decision . . . is extremely limited.” Frady v.
Harris, 646 F.2d 143, 144 (4th Cir. 1981). Even given
those limitations, the Court should remand this case for
further administrative proceedings.
Standard of Review
are not to try [a Social Security] case de novo.”
Oppenheim v. Finch, 495 F.2d 396, 397 (4th Cir.
1974). Instead, “a reviewing court must uphold the
factual findings of the ALJ [underlying the denial of
benefits] if they are supported by substantial evidence and
were reached through application of the correct legal
standard.” Hines, 453 F.3d at 561 (internal brackets
and quotation marks omitted).
evidence means ‘such relevant evidence as a reasonable
mind might accept as adequate to support a
conclusion.'” Hunter v. Sullivan, 993 F.2d
31, 34 (4th Cir. 1992) (quoting Richardson v.
Perales, 402 U.S. 389, 390 (1971)). “It consists
of more than a mere scintilla of evidence but may be somewhat
less than a preponderance.” Mastro v. Apfel,
270 F.3d 171, 176 (4th Cir. 2001) (internal brackets and
quotation marks omitted). “If there is evidence to
justify a refusal to direct a verdict were the case before a
jury, then there is substantial evidence.” Hunter, 993
F.2d at 34 (internal quotation marks omitted).
reviewing for substantial evidence, the [C]ourt should not
undertake to re-weigh conflicting evidence, make credibility
determinations, or substitute its judgment for that of the
[ALJ, as adopted by the Social Security Commissioner].”
Mastro, 270 F.3d at 176 (internal brackets and
quotation marks omitted). “Where conflicting evidence
allows reasonable minds to differ as to whether a claimant is
disabled, the responsibility for that decision falls on the
[Social Security Commissioner] (or the ALJ).”
Id. at 179 (internal quotation marks omitted).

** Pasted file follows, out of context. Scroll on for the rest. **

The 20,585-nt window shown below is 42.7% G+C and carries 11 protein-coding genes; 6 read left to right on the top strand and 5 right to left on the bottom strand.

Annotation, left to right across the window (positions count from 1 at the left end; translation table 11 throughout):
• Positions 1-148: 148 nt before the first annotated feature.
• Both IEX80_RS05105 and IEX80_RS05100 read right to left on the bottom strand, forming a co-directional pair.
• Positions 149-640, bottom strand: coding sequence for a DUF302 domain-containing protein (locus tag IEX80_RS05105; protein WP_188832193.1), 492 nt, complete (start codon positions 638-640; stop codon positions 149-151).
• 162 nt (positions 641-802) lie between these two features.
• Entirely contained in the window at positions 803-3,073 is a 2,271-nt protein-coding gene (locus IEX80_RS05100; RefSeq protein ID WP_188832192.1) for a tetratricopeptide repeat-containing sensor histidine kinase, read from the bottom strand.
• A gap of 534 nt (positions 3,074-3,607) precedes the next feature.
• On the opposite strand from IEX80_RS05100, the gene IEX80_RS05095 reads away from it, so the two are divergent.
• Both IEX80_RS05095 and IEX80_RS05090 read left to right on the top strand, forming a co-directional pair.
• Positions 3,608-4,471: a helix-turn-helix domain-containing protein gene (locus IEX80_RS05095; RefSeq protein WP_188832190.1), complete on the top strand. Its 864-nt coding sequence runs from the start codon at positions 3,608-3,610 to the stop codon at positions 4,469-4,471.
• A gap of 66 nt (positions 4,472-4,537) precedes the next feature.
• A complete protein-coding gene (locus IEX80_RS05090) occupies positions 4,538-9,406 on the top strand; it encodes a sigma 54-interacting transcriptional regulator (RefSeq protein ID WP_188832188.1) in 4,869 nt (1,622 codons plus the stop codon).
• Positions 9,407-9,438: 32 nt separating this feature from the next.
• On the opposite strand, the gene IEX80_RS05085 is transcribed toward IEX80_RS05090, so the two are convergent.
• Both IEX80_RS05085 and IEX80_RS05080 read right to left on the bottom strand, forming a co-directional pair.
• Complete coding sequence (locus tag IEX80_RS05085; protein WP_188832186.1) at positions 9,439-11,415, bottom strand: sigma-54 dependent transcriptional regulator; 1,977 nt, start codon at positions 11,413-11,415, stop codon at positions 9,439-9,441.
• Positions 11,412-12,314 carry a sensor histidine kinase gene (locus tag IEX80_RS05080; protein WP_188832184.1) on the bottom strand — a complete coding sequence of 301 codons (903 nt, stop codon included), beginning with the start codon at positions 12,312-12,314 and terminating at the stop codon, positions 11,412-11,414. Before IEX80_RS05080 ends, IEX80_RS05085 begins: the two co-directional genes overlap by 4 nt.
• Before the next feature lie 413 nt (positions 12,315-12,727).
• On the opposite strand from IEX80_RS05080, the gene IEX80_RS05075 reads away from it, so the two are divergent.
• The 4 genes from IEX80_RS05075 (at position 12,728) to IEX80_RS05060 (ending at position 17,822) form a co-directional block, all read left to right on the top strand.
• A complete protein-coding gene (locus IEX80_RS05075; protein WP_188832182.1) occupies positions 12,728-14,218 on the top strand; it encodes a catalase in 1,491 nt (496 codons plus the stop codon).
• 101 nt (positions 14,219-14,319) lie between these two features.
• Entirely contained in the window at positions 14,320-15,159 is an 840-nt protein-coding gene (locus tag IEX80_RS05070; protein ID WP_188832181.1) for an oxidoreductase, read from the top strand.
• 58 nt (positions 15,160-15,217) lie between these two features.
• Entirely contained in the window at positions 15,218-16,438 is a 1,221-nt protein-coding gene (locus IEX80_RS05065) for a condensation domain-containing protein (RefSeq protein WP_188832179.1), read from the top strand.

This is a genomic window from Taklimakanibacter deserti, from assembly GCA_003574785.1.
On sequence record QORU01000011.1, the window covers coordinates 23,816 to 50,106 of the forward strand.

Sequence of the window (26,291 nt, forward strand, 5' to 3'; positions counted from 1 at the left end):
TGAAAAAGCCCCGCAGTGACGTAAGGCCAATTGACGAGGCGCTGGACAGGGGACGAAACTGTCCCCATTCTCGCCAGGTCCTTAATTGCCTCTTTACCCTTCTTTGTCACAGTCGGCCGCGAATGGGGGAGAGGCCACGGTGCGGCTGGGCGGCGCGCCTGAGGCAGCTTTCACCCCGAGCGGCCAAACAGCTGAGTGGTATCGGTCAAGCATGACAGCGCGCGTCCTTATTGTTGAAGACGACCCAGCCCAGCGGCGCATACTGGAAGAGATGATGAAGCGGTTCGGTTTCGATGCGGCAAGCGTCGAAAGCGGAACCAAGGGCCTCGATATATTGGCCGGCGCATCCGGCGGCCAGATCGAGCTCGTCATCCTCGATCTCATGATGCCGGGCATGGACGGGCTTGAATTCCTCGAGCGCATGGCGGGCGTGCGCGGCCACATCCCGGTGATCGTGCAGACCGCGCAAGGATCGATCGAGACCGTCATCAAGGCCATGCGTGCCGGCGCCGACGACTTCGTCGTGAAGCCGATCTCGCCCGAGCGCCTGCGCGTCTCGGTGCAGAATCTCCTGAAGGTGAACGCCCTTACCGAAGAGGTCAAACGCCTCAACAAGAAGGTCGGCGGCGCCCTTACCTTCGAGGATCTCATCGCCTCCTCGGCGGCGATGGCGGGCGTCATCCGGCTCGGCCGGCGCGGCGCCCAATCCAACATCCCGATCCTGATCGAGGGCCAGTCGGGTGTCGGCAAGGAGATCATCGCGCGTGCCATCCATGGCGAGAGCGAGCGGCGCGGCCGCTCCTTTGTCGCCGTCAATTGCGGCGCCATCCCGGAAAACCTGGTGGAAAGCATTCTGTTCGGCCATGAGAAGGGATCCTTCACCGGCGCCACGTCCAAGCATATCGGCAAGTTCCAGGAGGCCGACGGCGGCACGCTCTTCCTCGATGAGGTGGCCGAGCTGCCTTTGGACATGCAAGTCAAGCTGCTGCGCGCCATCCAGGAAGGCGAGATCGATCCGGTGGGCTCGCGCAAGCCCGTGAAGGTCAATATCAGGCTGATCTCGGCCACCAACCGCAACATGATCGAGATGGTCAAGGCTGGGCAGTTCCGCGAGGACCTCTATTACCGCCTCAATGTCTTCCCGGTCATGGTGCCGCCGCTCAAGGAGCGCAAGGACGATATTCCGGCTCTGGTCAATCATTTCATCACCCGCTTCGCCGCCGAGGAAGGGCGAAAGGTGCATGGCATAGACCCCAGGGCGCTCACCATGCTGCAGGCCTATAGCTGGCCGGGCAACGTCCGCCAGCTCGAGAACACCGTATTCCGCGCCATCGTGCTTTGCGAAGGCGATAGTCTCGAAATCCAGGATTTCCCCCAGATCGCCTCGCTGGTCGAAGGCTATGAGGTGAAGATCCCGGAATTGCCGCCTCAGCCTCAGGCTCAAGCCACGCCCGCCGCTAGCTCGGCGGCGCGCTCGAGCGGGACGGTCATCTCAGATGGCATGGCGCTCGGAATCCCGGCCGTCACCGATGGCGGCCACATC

“The issue before [the Court], therefore, is not
whether [the claimant] is disabled, but whether the ALJ's
finding that [the claimant] is not disabled is supported by
substantial evidence and was reached based upon a correct
application of the relevant law.” Craig v.
Chater, 76 F.3d 585, 589 (4th Cir. 1996).
confronting that issue, the Court must take note that
“[a] claimant for disability benefits bears the burden
of proving a disability, ” Hall v. Harris, 658
F.2d 260, 264 (4th Cir. 1981), and that, in this context,
“disability” means the “‘inability to
engage in any substantial gainful activity by reason of any
medically determinable physical or mental impairment which
can be expected to result in death or which has lasted or can
be expected to last for a continuous period of not less than
12 months, '” Id. (quoting 42 U.S.C.
§ 423(d)(1)(A)). “To regularize the adjudicative
process, the Social Security Administration
[(‘SSA')] has . . . promulgated . . . detailed
regulations incorporating longstanding medical-vocational
evaluation policies that take into account a claimant's
age, education, and work experience in addition to [the
claimant's] medical condition.” Id.
“These regulations establish a ‘sequential
evaluation process' to determine whether a claimant is
disabled.” Id. (internal citations omitted).
sequential evaluation process (“SEP”) has up to
five steps: “The claimant (1) must not be engaged in